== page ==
Remember Winamp? The mighty little program originally developed by Nullsoft, that used to be your favorite media player back in the days? If you ever wondered about what happened to Winamp after you ditched your Windows-XP system and bought into i-gadgets then we have news for you - both good and bad. For the good part, Winamp is still with us; you can download it, skin it and take it for a spin - just like the good old days. Bad news is, this could very well be the last spin for this venerable app! A small and inconspicuous looking message on their website tells you that there will be no more whipping the llama's ass after December 20, 2013 as that seems to be the end of line for Winamp.
Honestly, for the relatively new users of windows based computers, this isn't much of a news, for old-timers like us though, the name 'Winamp' sure does bring a lot of memories! In these heydays of cloud-driven smartphones and PMPs, it's very easy to forget about this once king of stand-alone media players but there was a time when even a basic build of personal desktop or laptop computer used to be incomplete without it! Shortly after its release as a freeware back in 1997, Winamp quickly grew in stature and transformed into a very successful commercial software. Part of its popularity can be attributed to its initial streamlined appearance, simple and easy-to-use interface and very low resource footprint. The fact that most of users were not very fond of Microsoft's bundled media application -WMP (Windows Media Player) for obvious reasons of incompatibility, instability and clunky navigation, also helped Winamp gain momentum. Interestingly enough, all these coincided with the inter-web revolution that was about to change the way we perceive, consume and manage digital media contents for ever! MP3 became the format of choice for every music lover around the web (sans the audiophiles) and by the turn of the millennium, Winamp and MP3 file-sharing was almost synonymous.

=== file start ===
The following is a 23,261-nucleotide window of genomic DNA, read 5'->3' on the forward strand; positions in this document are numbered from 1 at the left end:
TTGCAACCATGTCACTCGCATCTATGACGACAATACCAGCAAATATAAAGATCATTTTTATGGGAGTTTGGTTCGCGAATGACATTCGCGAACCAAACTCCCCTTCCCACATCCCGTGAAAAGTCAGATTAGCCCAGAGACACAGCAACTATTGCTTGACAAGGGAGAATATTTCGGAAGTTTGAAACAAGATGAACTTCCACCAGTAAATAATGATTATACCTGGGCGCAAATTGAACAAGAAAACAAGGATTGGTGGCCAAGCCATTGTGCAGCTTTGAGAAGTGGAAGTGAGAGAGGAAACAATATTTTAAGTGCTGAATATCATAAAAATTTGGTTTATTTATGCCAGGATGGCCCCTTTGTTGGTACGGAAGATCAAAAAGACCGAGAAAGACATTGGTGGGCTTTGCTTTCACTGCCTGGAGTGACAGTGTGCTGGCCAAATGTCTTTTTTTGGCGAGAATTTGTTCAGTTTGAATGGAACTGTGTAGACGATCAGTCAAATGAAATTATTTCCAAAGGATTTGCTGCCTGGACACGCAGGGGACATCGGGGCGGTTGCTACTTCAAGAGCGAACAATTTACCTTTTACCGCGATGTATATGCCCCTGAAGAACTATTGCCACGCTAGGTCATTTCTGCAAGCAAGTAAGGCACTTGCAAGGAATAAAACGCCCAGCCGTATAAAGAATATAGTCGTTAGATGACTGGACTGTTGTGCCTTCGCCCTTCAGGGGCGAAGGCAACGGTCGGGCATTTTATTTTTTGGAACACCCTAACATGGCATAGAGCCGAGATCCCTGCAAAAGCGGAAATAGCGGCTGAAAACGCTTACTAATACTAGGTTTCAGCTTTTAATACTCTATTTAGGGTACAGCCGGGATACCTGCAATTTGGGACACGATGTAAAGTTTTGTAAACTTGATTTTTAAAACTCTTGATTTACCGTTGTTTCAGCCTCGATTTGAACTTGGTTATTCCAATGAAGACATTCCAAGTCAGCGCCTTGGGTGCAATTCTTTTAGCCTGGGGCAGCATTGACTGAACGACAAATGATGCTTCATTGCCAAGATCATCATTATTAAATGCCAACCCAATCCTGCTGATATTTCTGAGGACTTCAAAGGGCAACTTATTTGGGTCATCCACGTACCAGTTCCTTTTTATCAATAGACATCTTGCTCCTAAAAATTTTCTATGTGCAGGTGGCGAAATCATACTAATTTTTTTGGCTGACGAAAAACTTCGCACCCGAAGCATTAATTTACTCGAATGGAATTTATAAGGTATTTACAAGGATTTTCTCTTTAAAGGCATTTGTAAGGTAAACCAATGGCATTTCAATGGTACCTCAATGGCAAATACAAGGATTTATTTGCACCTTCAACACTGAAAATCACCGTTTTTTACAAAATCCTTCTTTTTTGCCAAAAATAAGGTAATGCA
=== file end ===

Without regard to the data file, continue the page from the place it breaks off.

|The unmistakable Winamp|
Meanwhile AOL acquired Nullsoft in 1999 but despite the change in ownership Winamp, as a software remained very popular and highly sought-after mainly because of its ever growing suits of strong feature. Around 2003 when I bough my first PC, Winamp was a no-nonsense media player with a skin-able graphical interface, frequency equalizers, manageable playlists and media library, ability to rip and burn and long list of supported file extensions. It even had a video player. But above all, Winamp was a highly customizable application. From size to color, appearance to visualization - the level of control it allowed to the user over every aspect was unprecedented in those days! Also the program had the support of a very active community of dedicated "skinners" and AVS artists.
|AVS editor - a powerful creative tool|
Here is one personal confession - AVS/Milkdrop was the main reason I was attracted towards Winamp! So it would only be unfair not to mention those countless hours I wasted playing with particles, superscopes, movement, bumps and dynamov, creating presets full of stupid geometric pulsations! Oh, how I miss those days :(
And then it break apart, like it always does! The hero of the last revolution bites the dust in the next one, isn't that always the case! In the last 10 years or so, the digital media management has reinvented itself, again. The focus has shifted from recorded media towards stored media and finally streamed media from there on. The transformation in form factors has been even more severe! Today, you don't need a PC to listen to your favorite artist/track, neither do you need Windows. As a matter of fact, most of the devices that we use today for listening or streaming digital media, portable or otherwise, are non x86, non Windows device. Even my years-old smartphone is a very capable and efficient media player compared to my PCs! Winamp simply couldn't keep-up with these changes. Although AOL released an Android version of Winamp in 2010, it was too late to survive the i-Tune onslaught!
And now between all the tabs and pads, drones and droids, it seems like we have reached the point where it's very hard to find a place for this old legend! Needless to say, it's sad seeing Winamp go down this way but it was inevitable. After all if you don't use a software, chances are you don't need it anymore!
Here is a very good article on ArsTechnica that goes into great depth to describe how it came to this. It seems that AOL never realized the true potential of Winamp and couldn't direct it to a more fitting finale under a difficult and testing time! There are also talks about a possible Microsoft buy-out of Nullsoft from AOL. Whatever the case may be, we guess it's safe to say farewell to Winamp for now.
So here it goes - Goodbye Winamp! We surely knew you :)